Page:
During the campaign for Widodo’s first term as president in 2014, he had promised to fight impunity. But the Kamisan protesters and other rights activists say the president’s actions have not delivered on those words, pointing to his administration’s inclusion of former high-ranking military officials connected to past rights abuses.
These include Wiranto, a retired army general. In 2004, the UN-backed East Timor Tribunal charged him with crimes against humanity allegedly committed in 1999. Wiranto, who goes by one name, had been the commander-in-chief of the Indonesian National Armed Force and the minister of defence during the East Timorese struggle for independence. Still, in 2016, the Widodo administration appointed Wiranto as the coordinating minister for politics, law and security affairs.
“The statement from the president in which he acknowledged past human rights violations means nothing without holistic legal accountability,” said Usman Hamid, executive director of Amnesty Indonesia. “The government also needs to apologise and make sure that such violations will not repeat itself in the future.”
Hamid pointed to Wiranto’s additional role as the chair of the Advisory Council of the President – as well as the appointment to minister of defence of Prabowo Subianto, another former general accused of atrocities in East Timor and rights abuses against student activists – as undermining Widodo’s statements.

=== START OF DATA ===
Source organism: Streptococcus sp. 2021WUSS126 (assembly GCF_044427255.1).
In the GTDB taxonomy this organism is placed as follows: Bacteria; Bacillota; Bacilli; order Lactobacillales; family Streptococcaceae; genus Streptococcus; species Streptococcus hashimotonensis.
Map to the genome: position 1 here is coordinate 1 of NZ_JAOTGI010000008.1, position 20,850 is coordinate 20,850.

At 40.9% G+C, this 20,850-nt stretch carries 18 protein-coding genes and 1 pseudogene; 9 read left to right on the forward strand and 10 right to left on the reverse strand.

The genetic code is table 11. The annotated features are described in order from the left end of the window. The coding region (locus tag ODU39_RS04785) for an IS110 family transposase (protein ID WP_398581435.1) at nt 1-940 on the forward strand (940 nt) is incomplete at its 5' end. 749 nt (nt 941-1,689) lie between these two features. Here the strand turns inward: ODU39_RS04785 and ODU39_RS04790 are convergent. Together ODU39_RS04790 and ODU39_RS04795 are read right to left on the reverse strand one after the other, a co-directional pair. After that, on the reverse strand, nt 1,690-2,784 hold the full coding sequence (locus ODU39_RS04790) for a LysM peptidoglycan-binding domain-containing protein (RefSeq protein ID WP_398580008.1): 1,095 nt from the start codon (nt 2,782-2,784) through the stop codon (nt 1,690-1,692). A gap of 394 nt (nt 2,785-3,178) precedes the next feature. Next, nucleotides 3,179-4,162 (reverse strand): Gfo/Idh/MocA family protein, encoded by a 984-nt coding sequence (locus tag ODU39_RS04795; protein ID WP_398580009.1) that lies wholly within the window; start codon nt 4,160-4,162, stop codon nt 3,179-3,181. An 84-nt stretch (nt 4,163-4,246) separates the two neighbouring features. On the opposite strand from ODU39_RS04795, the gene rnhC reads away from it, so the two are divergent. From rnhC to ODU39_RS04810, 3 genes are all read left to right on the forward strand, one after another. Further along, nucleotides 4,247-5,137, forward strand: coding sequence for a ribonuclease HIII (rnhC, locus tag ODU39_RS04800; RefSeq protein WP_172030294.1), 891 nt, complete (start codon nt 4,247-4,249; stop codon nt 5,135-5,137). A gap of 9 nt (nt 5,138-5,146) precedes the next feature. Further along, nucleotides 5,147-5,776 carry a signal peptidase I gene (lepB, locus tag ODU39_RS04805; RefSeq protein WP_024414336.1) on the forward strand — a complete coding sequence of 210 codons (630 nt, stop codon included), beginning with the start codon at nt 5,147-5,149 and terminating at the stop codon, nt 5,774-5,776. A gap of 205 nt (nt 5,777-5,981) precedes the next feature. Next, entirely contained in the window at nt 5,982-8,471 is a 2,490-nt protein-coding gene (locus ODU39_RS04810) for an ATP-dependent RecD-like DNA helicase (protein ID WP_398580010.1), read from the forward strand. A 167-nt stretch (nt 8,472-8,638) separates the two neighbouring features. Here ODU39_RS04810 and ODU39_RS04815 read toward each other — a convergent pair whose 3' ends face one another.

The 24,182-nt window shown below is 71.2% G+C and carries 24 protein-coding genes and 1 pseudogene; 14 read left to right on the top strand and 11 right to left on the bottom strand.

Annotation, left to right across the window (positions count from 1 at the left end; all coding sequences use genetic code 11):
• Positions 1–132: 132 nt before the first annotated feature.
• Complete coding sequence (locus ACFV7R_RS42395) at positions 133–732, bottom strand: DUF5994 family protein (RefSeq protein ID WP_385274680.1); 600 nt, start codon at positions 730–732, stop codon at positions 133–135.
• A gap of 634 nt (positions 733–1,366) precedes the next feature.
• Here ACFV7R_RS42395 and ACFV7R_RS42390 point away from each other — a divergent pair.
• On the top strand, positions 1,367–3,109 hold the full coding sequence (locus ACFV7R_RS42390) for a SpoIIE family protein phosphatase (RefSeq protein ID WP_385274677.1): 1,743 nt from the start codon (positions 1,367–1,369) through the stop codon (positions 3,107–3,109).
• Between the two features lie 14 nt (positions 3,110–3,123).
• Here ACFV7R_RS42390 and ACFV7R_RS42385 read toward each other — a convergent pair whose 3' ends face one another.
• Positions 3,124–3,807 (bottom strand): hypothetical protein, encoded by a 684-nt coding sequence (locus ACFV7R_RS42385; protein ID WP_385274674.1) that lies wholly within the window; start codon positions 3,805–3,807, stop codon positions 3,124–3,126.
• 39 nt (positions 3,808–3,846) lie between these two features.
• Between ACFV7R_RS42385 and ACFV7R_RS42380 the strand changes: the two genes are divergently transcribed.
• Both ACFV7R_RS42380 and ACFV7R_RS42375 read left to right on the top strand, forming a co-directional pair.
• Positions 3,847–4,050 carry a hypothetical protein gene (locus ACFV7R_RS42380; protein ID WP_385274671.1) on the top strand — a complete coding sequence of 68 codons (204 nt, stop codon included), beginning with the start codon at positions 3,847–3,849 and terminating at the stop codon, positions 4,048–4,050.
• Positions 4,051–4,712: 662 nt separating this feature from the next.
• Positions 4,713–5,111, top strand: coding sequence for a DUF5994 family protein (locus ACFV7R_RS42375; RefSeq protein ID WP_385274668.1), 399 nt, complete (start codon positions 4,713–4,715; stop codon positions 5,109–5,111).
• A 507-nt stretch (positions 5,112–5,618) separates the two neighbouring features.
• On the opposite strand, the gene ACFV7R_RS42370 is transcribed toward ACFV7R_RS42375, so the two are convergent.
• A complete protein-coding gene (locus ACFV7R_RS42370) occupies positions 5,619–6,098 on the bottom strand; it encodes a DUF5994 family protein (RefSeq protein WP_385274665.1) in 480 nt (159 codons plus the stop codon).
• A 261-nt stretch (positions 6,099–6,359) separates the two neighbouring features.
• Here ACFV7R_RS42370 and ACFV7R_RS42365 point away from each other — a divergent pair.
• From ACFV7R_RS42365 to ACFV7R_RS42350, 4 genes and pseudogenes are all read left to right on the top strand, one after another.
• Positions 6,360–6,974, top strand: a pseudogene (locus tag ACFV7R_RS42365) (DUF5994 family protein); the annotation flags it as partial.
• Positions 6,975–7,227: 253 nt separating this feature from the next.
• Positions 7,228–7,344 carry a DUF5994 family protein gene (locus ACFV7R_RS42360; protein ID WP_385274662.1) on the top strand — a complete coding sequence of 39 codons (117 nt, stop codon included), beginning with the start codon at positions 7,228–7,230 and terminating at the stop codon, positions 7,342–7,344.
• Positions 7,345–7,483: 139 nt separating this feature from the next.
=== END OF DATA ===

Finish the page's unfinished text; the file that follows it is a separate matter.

“I doubt the remaining time in his presidency will be enough to resolve the violations he just admitted,” Hamid said.
For now, Widodo’s approach has centred on a presidential decree pushing for non-judicial resolutions to past abuses. This would eschew convictions of the accused and instead offer victims and their relatives physical rehabilitation, social aid, health insurance and other methods to aid recovery.
Sumarsih and other families of victims refuse to accept that.
“We continue to call for a resolution that complies with the Indonesian Constitution. Hold an ad-hoc human rights court, and hold those accountable through judicial means,” said Sumarsih. “If our demands had been met, then there would be no Kamisan.”
Sumarsih continues her activism in memory of her son, 20-year old Bernardinus Realino Norma Irawan, who was known by his nickname Wawan. At the time of his death, he was a student at Universitas Atma Jaya during the transition period between Soeharto’s New Order regime and the Reformation period of democratisation.
Wawan and other student activists had demanded the new presidential cabinet be purged of non-elected military members. During a protest on 13 November, 1998, soldiers opened fire, killing 17 people. Wawan was one of them, shot in the chest while trying to help another victim.
“I saw him as he lay in the morgue. His eyes closed, as if he was sleeping,” Sumarsih recalled.
Sumarsih never found out the identity of his son’s killer. Her frustrations led her to Kamisan, where for the past 16 years now she’s shown up every Thursday at 4 PM to demand justice.
She might be just one of many who lost loved ones to major human rights violations in Indonesia, but the deeply religious Sumarsih does not give up hope.
“Every day since the passing of her son, one prayer remains the same: ‘I pray that the heart of my son’s murderer will be touched by [God’s] divine love,’” she said.